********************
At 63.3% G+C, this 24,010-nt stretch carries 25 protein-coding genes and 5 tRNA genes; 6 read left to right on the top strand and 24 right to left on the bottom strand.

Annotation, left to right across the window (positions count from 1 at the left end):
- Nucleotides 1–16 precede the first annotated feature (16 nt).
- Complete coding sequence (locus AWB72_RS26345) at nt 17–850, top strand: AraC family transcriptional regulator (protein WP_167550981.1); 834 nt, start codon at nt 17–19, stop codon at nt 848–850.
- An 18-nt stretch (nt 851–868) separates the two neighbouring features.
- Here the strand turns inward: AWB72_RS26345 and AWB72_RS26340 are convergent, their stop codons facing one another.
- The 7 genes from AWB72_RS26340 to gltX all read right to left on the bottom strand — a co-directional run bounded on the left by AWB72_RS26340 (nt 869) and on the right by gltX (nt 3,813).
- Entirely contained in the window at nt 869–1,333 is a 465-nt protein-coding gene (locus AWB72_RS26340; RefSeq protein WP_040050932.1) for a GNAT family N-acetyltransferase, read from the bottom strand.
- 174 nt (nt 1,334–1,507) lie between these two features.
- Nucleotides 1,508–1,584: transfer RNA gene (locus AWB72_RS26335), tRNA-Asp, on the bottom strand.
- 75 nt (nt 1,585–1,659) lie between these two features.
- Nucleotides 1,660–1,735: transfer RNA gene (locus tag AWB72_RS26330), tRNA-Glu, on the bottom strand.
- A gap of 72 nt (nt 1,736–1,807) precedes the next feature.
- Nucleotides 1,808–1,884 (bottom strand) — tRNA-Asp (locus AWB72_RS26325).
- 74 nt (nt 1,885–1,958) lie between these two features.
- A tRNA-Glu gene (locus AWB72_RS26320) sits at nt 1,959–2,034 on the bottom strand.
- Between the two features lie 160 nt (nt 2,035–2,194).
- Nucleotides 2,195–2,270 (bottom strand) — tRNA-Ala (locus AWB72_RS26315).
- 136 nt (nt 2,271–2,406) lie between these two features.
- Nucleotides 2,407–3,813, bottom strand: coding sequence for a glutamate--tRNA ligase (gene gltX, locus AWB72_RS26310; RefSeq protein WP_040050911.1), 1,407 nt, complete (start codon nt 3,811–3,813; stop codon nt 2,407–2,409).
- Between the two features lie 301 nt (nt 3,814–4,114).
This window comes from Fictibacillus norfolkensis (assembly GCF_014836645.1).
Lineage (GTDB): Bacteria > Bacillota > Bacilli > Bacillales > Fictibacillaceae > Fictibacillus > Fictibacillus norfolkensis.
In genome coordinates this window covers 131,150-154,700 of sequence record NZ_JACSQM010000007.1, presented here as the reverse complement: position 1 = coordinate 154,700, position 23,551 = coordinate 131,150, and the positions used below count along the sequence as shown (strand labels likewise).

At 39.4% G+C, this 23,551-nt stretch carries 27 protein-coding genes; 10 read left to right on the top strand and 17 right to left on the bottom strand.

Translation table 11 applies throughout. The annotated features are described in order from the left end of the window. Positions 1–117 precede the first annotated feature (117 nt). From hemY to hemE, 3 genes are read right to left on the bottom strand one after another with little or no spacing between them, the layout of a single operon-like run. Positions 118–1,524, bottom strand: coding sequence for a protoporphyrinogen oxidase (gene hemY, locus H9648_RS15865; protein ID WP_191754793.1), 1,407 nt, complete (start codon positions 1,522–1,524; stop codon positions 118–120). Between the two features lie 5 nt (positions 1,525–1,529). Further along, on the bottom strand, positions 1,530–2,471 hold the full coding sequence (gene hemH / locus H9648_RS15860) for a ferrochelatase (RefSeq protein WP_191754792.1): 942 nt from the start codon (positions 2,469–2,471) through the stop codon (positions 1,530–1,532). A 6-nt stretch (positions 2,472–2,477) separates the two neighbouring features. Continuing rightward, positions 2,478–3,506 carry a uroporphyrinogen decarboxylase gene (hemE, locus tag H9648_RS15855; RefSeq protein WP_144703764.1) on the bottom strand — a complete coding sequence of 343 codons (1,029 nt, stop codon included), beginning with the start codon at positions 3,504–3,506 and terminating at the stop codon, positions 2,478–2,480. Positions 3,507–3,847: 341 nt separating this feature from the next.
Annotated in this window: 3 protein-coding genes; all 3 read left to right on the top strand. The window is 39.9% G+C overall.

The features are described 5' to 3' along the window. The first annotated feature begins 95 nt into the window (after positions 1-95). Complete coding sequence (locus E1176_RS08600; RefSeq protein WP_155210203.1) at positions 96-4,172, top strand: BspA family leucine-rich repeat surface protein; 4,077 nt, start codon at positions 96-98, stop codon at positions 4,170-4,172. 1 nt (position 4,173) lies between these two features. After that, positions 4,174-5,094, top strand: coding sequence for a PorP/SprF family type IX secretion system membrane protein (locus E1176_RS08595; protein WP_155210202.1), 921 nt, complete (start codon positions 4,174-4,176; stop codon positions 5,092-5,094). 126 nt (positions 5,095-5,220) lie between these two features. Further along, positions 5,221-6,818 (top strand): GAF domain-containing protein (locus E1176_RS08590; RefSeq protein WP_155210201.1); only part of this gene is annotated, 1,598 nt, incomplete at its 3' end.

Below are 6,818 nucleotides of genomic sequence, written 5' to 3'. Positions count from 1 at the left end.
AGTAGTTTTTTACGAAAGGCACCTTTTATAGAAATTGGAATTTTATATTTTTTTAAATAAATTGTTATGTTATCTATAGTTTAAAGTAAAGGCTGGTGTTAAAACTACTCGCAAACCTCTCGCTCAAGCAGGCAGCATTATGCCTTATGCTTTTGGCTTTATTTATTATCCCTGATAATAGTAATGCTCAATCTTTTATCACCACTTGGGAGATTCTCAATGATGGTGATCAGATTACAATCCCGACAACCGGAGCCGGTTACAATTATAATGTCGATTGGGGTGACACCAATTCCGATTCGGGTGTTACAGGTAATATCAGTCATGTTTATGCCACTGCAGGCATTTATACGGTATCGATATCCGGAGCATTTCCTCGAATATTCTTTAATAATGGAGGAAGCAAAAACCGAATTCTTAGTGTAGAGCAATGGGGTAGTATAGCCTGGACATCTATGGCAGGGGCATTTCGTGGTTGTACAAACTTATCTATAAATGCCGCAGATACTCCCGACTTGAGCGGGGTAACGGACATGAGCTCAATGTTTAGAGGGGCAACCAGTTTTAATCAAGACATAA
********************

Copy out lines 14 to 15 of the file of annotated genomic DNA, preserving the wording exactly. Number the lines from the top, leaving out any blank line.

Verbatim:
- Nucleotides 1,808–1,884 (bottom strand) — tRNA-Asp (locus AWB72_RS26325).
- 74 nt (nt 1,885–1,958) lie between these two features.